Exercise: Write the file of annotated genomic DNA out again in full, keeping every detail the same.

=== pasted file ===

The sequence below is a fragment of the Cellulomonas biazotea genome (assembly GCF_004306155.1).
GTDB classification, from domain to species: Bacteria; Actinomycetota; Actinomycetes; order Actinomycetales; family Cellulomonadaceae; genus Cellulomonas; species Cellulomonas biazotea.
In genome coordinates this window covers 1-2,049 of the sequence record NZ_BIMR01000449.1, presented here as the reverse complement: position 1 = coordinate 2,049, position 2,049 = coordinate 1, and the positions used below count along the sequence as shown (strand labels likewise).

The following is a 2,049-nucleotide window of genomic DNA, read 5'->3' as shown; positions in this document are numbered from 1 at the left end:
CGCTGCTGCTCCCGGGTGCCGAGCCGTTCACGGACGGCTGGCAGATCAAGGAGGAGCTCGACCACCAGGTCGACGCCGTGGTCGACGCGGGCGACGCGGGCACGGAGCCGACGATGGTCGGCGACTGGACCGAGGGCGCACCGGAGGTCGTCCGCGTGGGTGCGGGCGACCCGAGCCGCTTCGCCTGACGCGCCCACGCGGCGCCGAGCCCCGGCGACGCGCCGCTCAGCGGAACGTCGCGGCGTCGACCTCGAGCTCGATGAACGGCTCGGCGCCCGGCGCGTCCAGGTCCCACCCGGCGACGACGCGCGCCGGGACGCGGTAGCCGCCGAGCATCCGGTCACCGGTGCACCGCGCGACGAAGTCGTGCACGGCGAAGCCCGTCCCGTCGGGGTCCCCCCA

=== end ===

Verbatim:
The sequence below is a fragment of the Cellulomonas biazotea genome (assembly GCF_004306155.1).
GTDB classification, from domain to species: Bacteria; Actinomycetota; Actinomycetes; order Actinomycetales; family Cellulomonadaceae; genus Cellulomonas; species Cellulomonas biazotea.
In genome coordinates this window covers 1-2,049 of the sequence record NZ_BIMR01000449.1, presented here as the reverse complement: position 1 = coordinate 2,049, position 2,049 = coordinate 1, and the positions used below count along the sequence as shown (strand labels likewise).

The following is a 2,049-nucleotide window of genomic DNA, read 5'->3' as shown; positions in this document are numbered from 1 at the left end:
CGCTGCTGCTCCCGGGTGCCGAGCCGTTCACGGACGGCTGGCAGATCAAGGAGGAGCTCGACCACCAGGTCGACGCCGTGGTCGACGCGGGCGACGCGGGCACGGAGCCGACGATGGTCGGCGACTGGACCGAGGGCGCACCGGAGGTCGTCCGCGTGGGTGCGGGCGACCCGAGCCGCTTCGCCTGACGCGCCCACGCGGCGCCGAGCCCCGGCGACGCGCCGCTCAGCGGAACGTCGCGGCGTCGACCTCGAGCTCGATGAACGGCTCGGCGCCCGGCGCGTCCAGGTCCCACCCGGCGACGACGCGCGCCGGGACGCGGTAGCCGCCGAGCATCCGGTCACCGGTGCACCGCGCGACGAAGTCGTGCACGGCGAAGCCCGTCCCGTCGGGGTCCCCCCA